Since taking his global-warming slideshow to celluloid with “An Inconvenient Truth,” Al Gore has been a nonstop traveling machine, spreading the word about his film and continuing to speak out about the dangers of climate change.

The former U.S. Vice President wrapped the Davis Guggenheim-helmed documentary in late 2005, hit the Sundance and Cannes film festivals earlier this year, then immediately embarked on a world tour for the pic’s foreign rollout. Meanwhile, he’s watched the film’s U.S. box office grosses swell to nearly $24 million, and is back Stateside for a short spell to help launch the DVD.

Variety managed to get a 10-minute slot with the busy eco crusader; senior editor Sharon Swart checked in with him for an update.

The last time I saw you, we were standing on top of a hotel in Cannes, with the unseasonable Mistral winds blowing like crazy. Where have you been since?

“I think it would be easier to list the places I haven’t gone. I haven’t been to Bhutan yet. I’ve been all over. I just returned from Australia and New Zealand, and the movie’s apparently had a big impact there — they’re in the middle of a 1,000-year drought in Australia.”

Do you fly commercial?

“Yes, though there are exceptions to that. But when I travel, I offset it 100% and live a carbon-neutral lifestyle. And beyond that, Paramount has made the decision at the beginning to have the entire promotional tour be completely carbon neutral. Everything associated with this movie is carbon neutral. The DVD is made of 100% recycled, post-consumer waste. I think it has been the most environmentally forward-looking and responsible marketing campaign ever. Paramount’s done a really good job on this.”

Your message is really catching on in the entertainment industry.

“Yeah, which is great, because it provides leadership for the rest of the business community. And it comes at a time when many other industries and companies are beginning to make the same decision. Hollywood has more visibility than any other industry and has a great opportunity to provide leadership, when we’re just nearing the tipping point, to contribute to a big change in the whole country.”

Could Hollywood be doing a better job?

“First of all, I’ve been extremely impressed with the commitment of the people in the business that I’ve worked with. It’s been a real joy. There has been a wholehearted effort on their part to bring about the changes that are needed. As for the industry as a whole, I think the key is making that commitment to become carbon neutral — everything else flows from that. Because that drives the process within the companies to identify where the carbon is being generated, how it can be reduced, and it often more than pays for itself by identifying a lot of waste and inefficiency that wasn’t visible until they went through that analysis.”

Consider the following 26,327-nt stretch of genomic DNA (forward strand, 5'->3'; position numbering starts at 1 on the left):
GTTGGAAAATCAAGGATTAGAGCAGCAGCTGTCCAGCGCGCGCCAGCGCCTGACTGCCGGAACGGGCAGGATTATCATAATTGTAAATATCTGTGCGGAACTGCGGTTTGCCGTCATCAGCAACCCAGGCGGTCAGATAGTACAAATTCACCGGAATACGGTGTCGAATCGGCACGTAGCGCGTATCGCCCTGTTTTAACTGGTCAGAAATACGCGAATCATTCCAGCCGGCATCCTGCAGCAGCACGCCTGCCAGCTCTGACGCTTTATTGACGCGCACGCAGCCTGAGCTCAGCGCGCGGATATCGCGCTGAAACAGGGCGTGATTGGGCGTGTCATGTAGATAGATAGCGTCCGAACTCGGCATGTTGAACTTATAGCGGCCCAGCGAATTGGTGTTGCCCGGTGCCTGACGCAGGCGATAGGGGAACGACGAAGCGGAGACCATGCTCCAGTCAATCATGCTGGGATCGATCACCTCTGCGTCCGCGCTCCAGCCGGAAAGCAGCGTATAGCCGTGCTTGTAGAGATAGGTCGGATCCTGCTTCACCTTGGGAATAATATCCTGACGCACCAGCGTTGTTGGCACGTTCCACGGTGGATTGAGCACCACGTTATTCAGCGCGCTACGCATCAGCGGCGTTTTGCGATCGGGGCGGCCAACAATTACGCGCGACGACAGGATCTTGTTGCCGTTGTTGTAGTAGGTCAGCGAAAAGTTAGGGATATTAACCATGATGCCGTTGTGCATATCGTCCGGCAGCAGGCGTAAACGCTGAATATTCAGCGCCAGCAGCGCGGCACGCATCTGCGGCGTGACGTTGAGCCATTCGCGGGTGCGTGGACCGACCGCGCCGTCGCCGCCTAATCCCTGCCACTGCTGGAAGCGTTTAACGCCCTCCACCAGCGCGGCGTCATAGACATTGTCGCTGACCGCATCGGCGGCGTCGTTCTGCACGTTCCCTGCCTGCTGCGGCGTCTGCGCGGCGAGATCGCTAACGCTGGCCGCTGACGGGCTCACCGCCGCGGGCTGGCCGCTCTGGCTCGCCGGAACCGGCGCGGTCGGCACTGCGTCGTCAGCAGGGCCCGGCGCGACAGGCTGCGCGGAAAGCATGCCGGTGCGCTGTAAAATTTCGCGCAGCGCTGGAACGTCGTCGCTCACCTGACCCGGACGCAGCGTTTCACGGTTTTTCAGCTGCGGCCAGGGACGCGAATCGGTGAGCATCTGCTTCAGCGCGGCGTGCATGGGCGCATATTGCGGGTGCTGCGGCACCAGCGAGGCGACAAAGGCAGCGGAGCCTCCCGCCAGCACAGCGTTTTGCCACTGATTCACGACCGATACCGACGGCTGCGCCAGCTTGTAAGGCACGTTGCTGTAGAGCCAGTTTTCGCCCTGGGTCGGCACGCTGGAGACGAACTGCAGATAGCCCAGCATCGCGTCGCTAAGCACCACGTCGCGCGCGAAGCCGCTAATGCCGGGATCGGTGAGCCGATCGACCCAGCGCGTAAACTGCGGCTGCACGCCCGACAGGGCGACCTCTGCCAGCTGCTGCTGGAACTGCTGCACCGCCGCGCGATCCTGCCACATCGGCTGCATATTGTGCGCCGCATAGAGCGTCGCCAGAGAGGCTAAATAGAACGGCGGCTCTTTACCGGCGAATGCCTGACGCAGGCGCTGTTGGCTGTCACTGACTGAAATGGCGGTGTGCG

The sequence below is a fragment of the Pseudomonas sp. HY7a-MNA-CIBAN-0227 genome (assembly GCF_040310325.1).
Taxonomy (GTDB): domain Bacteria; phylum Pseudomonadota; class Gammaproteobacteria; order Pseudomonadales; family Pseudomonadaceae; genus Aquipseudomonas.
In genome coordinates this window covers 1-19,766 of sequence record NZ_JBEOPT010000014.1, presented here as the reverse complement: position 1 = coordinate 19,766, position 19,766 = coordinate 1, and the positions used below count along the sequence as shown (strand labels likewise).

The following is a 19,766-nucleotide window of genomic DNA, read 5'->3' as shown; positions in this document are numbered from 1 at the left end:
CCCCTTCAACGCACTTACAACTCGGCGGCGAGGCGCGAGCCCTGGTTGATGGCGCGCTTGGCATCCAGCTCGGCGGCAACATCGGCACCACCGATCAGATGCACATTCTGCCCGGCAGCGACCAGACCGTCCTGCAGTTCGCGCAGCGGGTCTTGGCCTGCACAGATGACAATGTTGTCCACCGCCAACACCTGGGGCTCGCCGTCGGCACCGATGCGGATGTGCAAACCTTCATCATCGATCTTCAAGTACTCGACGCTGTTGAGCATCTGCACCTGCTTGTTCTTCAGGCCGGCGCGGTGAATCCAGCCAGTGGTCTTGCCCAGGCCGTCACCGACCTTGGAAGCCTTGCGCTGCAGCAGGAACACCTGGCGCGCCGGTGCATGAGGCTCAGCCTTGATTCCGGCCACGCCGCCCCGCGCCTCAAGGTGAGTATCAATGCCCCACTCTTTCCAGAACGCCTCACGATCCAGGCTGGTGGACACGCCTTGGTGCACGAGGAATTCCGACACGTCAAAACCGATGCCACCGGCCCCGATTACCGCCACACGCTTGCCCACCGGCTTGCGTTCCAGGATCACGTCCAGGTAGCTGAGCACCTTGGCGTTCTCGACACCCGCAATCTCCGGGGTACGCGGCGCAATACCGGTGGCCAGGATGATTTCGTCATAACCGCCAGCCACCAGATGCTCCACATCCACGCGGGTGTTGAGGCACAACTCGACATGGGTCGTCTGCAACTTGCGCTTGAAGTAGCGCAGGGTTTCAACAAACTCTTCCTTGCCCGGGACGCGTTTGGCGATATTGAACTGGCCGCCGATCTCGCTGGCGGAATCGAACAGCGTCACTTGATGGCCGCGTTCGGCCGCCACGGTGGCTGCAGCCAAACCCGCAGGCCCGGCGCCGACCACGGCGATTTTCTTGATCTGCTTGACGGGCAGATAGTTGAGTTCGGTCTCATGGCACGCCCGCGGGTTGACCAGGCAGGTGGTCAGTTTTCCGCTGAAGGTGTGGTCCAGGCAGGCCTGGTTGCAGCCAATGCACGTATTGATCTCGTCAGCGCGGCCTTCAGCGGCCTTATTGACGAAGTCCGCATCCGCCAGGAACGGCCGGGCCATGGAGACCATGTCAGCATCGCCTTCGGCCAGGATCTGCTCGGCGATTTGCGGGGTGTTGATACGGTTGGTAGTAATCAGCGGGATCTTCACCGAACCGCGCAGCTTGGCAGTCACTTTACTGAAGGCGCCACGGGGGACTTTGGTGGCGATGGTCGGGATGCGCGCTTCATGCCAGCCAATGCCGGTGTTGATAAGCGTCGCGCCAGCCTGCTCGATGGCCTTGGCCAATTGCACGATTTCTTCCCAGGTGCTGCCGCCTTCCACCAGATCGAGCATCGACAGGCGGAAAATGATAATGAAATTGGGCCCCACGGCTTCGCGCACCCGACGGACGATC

What have you learned about the film business?

“It’s been a fascinating experience on many levels. I did not fully appreciate the degree of excellence and dedication and professionalism in literally hundreds of specialized fields that go into the making of movies. I know that sounds like the comment of a naif, and it is. But when you see it firsthand, you cannot help but be impressed and overwhelmed by the depth of experience and expertise; all of the sudden it is absolutely no mystery why Hollywood continues to lead the world in this premiere art form, because it is hard to do it well, and it takes dedication and work and tradition. And the slow building of organizational competence is so important. Secondly, I’ve been very impressed with the level of individual commitment on the part of the people I’ve had a chance to work with in the industry. And on a more mundane level, even though I knew it intellectually, I didn’t realize how much reach movies have, and how quickly a message can be conveyed to so many more people through a movie than by trudging around night after night giving a slideshow to a few hundred people at a time. I’m still doing it, but the ability of a movie to deliver a message is just unparalleled.”

How are different countries reacting to your message?

“The impact is even greater in some countries than others, but everywhere the general impact has been almost exactly the same. Of course there are still a few countries that are protectionist and limit the number of Hollywood movies that can be shown, and that’s too bad. So I have a new appreciation for some of the reasons why it’s too bad. But of those precious few exceptions, it has had pretty much the same impact all over the world.”

Have you toured Asia?

“That tour starts in January.”

Will China be on that tour?

“It may be. But that’s one of the places where they have this quota. But we’re still looking for ways to crack that nut.”

I hear you’ve been training people to give your slideshow. Tell me about that.

“I have, I’ve been training about 1,000 people to give my slideshow, but in their voices. I started the training program in Tennessee, and next week I will begin another class of trainees. And I started a training program for Australians (in mid-November) — we had 1,700 applicants for the 85 positions. Cate Blanchett, incidentally, was one of the trainees. People from all walks of life. And I will launch one in the U.K. early next year, and then elsewhere in the world. But the main thrust of it will be in the U.S. They’ll show the slideshow to Rotary Clubs and high schools and all kinds of clubs, book clubs, etc.”

Will there be a sequel to “An Inconvenient Truth”?

“Well, it took me 30 years to put together the slideshow on which the first one is based, but it took a much shorter period of time to put together the 30 minutes of fresh and original new material for the DVD. So I don’t rule that out. But right now I’m concentrating on getting the message out about this DVD.”

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